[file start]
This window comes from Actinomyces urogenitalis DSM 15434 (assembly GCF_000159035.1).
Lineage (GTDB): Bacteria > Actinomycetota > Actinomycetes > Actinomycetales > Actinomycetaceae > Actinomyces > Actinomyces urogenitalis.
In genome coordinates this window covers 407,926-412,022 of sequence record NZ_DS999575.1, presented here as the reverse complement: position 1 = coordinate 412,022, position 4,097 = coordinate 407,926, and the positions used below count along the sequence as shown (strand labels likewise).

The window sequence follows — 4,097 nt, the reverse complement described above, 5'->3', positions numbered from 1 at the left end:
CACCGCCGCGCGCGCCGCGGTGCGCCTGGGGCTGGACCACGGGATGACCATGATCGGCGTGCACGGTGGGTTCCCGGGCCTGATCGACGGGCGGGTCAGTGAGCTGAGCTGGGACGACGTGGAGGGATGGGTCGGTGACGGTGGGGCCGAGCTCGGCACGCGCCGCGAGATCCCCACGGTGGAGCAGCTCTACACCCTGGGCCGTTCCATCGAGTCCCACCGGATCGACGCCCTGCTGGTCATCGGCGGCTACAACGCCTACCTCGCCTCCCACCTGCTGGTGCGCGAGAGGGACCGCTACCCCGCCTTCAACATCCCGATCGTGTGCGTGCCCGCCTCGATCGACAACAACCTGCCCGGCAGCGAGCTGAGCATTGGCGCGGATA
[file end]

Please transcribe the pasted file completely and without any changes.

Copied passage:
This window comes from Actinomyces urogenitalis DSM 15434 (assembly GCF_000159035.1).
Lineage (GTDB): Bacteria > Actinomycetota > Actinomycetes > Actinomycetales > Actinomycetaceae > Actinomyces > Actinomyces urogenitalis.
In genome coordinates this window covers 407,926-412,022 of sequence record NZ_DS999575.1, presented here as the reverse complement: position 1 = coordinate 412,022, position 4,097 = coordinate 407,926, and the positions used below count along the sequence as shown (strand labels likewise).

The window sequence follows — 4,097 nt, the reverse complement described above, 5'->3', positions numbered from 1 at the left end:
CACCGCCGCGCGCGCCGCGGTGCGCCTGGGGCTGGACCACGGGATGACCATGATCGGCGTGCACGGTGGGTTCCCGGGCCTGATCGACGGGCGGGTCAGTGAGCTGAGCTGGGACGACGTGGAGGGATGGGTCGGTGACGGTGGGGCCGAGCTCGGCACGCGCCGCGAGATCCCCACGGTGGAGCAGCTCTACACCCTGGGCCGTTCCATCGAGTCCCACCGGATCGACGCCCTGCTGGTCATCGGCGGCTACAACGCCTACCTCGCCTCCCACCTGCTGGTGCGCGAGAGGGACCGCTACCCCGCCTTCAACATCCCGATCGTGTGCGTGCCCGCCTCGATCGACAACAACCTGCCCGGCAGCGAGCTGAGCATTGGCGCGGATA